You have several options like:
Submodules allow foreign repositories to be embedded within a dedicated subdirectory of the source tree, always pointed at a particular commit.
Break your big project into sub-projects as you did so far.
Now add each sub-project to you main project using:
git submodule add <url>
Once the project is added to your repo, you have to init and update it.
git submodule init
git submodule update
As of Git 1.8.2 new option
--remote was added
git submodule update --remote --merge
fetch the latest changes from upstream in each submodule,
merge them in, and
check out the latest revision of the submodule.
As the docs describe it:
This option is only valid for the update command. Instead of using the superproject’s recorded SHA-1 to update the submodule, use the status of the submodule’s remote-tracking branch.
This is equivalent to running git pull in each submodule.
However, how would I push a commit in the scenario of bug fix in C which affects the code shared with the parent layers?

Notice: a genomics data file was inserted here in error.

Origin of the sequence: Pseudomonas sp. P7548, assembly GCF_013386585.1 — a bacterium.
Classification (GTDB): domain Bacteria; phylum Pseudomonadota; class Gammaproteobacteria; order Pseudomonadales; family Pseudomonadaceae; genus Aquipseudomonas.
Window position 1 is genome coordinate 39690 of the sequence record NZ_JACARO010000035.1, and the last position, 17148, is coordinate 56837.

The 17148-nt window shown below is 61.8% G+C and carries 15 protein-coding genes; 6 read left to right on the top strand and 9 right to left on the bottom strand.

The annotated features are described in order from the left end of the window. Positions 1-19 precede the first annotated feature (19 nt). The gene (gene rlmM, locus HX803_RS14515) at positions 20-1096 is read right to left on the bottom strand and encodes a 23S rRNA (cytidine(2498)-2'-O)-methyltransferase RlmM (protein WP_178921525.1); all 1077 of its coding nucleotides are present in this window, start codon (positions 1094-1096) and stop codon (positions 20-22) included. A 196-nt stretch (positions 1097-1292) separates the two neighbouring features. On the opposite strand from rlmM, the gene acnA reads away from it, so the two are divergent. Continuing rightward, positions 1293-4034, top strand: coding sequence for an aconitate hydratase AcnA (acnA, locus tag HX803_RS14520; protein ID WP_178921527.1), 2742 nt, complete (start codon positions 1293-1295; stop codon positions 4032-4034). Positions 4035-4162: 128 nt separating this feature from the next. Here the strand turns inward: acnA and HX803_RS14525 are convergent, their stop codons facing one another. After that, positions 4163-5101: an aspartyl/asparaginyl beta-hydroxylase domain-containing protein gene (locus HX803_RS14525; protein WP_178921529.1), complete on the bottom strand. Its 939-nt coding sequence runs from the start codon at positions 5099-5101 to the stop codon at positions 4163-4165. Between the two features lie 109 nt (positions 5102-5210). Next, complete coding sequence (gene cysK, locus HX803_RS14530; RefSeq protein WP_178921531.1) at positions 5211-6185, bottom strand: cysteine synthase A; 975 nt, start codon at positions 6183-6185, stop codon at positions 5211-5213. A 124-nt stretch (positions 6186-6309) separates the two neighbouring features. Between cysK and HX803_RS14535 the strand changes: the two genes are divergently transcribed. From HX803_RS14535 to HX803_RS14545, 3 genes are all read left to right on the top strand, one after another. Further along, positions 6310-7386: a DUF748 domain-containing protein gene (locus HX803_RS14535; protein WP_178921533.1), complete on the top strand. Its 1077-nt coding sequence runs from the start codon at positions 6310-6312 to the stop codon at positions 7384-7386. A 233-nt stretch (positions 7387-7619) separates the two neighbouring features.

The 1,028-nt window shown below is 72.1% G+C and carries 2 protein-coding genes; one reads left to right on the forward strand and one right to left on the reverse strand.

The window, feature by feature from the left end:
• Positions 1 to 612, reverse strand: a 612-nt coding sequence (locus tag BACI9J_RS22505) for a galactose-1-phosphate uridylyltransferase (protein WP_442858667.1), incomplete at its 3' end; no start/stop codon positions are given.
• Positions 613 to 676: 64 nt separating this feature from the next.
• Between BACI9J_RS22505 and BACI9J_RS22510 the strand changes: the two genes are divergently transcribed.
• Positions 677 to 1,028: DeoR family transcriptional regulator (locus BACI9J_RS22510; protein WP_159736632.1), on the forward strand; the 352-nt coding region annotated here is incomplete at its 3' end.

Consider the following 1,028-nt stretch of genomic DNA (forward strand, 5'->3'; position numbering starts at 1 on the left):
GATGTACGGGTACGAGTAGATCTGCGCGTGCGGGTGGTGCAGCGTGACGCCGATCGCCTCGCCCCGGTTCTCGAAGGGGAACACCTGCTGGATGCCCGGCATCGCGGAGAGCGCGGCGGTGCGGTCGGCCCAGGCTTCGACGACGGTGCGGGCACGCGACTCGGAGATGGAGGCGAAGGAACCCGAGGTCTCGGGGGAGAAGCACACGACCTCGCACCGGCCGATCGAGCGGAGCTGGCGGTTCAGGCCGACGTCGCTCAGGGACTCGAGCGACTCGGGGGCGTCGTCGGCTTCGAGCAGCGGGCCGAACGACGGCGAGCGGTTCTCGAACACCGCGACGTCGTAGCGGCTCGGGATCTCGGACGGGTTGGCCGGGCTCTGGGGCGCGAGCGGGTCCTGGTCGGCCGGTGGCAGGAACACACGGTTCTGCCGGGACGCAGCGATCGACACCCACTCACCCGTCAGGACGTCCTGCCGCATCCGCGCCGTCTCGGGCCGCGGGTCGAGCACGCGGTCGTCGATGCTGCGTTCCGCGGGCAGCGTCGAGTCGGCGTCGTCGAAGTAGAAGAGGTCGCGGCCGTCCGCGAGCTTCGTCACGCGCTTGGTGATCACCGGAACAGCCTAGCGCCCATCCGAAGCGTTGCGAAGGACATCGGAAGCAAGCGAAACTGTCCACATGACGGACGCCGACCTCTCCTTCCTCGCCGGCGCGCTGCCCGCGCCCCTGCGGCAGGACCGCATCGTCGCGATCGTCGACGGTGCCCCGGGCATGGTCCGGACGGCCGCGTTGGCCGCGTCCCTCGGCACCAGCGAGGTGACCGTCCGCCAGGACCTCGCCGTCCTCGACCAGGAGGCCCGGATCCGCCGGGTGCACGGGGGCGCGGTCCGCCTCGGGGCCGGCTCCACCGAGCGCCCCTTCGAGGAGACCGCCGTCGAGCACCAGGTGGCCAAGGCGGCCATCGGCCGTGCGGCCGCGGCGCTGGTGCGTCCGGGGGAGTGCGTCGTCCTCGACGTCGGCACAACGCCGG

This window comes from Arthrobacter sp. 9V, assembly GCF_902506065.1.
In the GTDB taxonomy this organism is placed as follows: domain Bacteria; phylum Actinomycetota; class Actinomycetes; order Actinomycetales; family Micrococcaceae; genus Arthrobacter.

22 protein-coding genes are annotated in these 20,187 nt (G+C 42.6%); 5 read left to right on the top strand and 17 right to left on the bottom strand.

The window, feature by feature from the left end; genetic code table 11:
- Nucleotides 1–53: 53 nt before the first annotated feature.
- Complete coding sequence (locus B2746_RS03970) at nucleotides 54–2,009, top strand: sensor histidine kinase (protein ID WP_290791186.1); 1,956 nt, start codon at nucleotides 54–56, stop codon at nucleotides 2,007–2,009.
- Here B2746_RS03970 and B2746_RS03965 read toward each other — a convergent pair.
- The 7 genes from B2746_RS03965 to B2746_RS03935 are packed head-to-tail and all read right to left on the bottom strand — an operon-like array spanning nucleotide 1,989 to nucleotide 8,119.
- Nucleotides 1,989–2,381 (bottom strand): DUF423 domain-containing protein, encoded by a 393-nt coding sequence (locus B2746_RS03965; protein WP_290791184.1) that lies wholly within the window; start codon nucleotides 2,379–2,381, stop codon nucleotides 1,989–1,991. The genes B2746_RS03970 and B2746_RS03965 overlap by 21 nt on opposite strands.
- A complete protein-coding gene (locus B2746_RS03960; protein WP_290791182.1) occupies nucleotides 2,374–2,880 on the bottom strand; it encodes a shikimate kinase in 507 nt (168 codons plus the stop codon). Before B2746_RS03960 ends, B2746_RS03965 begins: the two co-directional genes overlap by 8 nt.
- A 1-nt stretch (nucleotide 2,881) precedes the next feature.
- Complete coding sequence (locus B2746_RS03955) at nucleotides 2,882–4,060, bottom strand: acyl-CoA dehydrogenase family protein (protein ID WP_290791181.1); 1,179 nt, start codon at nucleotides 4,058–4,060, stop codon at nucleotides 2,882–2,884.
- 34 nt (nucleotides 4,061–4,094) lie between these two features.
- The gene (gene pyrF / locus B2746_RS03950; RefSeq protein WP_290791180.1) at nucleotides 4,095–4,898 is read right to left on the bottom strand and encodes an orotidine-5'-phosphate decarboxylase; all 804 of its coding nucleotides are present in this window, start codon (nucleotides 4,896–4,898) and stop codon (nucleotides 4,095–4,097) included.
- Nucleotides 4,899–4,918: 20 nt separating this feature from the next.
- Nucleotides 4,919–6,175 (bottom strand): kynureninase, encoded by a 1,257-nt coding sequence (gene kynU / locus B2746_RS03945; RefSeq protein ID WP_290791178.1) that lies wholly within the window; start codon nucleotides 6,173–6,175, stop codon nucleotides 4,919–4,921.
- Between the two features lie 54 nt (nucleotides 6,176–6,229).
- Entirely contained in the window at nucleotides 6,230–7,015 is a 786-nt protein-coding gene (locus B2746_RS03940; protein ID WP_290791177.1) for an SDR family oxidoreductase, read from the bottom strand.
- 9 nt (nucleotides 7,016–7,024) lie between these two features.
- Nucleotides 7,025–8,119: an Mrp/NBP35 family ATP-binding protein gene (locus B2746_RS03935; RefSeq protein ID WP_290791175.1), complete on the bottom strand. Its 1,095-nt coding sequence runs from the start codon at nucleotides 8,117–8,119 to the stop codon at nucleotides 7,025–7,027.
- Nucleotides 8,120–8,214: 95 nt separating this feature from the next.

Again: using submodule will place your code inside your main project as part of its content. The difference between having it locally inside the folder or having it as part of a submodule is that in submodule the content is managed (commited) to a different standalone repository.
This is an illustration of submodule - project inside another project in which each project is a standalone project.
Git subtree allows you to insert any repository as a sub-directory of another one
Very similar to
submodule but the main difference is where your code is managed. In submodules the content is placed inside a separate repo and is managed there which allow you to clone it to many other repos as well.
subtree is managing the content as part of the root project and not in a separate project.
Instead of writing down how to set it up and to understand how to use it you can simply read this excellent post which will explain it all.